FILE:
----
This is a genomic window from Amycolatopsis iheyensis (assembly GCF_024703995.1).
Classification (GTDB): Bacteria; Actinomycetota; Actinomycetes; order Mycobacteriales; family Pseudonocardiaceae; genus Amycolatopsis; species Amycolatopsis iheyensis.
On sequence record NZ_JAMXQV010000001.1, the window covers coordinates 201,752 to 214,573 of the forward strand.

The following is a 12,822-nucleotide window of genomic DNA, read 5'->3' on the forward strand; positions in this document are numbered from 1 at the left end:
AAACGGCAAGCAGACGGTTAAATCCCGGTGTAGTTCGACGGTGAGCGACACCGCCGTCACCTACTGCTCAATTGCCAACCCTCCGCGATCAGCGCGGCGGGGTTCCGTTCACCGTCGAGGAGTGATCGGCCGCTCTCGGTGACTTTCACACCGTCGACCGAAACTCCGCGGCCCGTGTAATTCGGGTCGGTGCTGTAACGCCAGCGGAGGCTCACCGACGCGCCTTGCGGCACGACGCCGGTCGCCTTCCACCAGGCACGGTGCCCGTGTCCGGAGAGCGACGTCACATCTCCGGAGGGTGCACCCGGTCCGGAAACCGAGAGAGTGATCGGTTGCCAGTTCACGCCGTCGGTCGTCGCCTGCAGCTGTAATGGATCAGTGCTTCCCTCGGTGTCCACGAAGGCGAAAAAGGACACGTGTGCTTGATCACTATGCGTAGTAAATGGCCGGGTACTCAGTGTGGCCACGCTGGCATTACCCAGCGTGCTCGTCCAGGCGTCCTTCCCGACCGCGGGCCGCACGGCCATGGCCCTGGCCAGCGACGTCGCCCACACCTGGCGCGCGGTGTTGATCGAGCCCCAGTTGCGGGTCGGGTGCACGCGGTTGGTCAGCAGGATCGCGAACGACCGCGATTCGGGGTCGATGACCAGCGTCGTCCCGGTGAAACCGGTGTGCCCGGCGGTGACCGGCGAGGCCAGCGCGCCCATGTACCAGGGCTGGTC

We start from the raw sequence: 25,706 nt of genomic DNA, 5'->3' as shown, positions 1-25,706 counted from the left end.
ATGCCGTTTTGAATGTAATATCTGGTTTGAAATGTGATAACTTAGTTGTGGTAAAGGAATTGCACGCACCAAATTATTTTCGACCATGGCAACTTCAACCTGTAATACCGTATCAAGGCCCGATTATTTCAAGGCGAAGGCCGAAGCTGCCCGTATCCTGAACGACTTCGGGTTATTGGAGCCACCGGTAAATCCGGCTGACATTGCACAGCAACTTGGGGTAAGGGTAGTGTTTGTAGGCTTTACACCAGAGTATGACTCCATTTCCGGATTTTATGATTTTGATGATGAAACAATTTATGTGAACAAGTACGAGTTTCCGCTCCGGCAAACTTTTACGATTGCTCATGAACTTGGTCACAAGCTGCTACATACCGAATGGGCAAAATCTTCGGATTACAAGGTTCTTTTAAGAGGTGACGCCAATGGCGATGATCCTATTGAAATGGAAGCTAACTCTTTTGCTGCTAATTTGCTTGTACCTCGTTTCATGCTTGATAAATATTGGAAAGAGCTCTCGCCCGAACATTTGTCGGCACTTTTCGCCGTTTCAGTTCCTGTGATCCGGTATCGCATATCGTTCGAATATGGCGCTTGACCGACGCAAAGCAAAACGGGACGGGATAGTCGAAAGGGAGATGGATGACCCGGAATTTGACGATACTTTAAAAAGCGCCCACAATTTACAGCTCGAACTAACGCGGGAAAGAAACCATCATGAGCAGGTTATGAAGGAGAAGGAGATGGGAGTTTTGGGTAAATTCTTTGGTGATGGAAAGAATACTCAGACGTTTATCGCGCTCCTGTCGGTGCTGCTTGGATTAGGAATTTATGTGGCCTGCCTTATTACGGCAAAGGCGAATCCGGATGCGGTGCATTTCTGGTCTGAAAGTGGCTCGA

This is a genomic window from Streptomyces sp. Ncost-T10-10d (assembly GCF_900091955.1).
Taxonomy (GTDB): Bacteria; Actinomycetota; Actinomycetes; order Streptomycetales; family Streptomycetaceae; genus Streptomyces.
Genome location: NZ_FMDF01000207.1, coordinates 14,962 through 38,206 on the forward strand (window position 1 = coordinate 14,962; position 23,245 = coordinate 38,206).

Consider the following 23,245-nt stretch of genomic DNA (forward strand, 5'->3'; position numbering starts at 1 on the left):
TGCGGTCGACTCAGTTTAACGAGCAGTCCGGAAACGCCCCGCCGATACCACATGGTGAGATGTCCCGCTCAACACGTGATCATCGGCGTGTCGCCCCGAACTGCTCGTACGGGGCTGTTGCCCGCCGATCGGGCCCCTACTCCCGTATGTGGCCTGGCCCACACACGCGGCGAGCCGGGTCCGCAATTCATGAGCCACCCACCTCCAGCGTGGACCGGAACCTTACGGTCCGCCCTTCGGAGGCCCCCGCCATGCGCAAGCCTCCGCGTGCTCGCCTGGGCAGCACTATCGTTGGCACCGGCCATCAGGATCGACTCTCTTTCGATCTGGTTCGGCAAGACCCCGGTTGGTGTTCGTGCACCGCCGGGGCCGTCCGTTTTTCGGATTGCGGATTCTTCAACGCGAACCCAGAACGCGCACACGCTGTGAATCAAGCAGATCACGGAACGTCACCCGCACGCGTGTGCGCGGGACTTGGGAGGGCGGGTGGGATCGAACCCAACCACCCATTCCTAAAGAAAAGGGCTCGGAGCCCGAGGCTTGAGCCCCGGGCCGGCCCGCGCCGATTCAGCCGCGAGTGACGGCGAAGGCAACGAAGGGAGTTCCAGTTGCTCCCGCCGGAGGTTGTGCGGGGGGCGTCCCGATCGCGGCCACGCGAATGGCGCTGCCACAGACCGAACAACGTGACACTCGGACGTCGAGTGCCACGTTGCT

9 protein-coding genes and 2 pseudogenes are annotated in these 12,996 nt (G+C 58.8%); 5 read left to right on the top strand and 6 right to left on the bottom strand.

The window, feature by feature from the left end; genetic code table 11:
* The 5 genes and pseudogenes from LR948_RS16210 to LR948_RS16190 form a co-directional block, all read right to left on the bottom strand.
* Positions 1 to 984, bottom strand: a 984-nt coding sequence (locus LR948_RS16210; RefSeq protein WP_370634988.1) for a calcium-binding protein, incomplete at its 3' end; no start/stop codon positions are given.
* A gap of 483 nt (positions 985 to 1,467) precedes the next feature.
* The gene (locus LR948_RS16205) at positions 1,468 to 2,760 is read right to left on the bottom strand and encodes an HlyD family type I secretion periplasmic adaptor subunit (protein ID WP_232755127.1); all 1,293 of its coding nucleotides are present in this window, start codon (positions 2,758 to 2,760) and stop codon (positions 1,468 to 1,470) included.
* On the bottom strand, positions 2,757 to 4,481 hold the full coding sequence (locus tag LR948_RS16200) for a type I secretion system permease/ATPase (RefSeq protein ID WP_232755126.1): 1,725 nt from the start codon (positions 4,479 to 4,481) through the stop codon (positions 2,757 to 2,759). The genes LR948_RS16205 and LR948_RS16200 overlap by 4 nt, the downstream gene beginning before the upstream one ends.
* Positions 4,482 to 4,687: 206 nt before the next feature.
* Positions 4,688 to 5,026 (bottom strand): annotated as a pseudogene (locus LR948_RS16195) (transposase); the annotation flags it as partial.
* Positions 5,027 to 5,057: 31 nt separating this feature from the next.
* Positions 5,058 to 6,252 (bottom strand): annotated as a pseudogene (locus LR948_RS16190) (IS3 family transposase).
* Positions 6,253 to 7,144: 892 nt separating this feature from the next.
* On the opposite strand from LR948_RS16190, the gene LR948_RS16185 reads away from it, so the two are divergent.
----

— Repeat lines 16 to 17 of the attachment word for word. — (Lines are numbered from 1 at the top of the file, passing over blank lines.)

* Positions 1 to 984, bottom strand: a 984-nt coding sequence (locus LR948_RS16210; RefSeq protein WP_370634988.1) for a calcium-binding protein, incomplete at its 3' end; no start/stop codon positions are given.
* A gap of 483 nt (positions 985 to 1,467) precedes the next feature.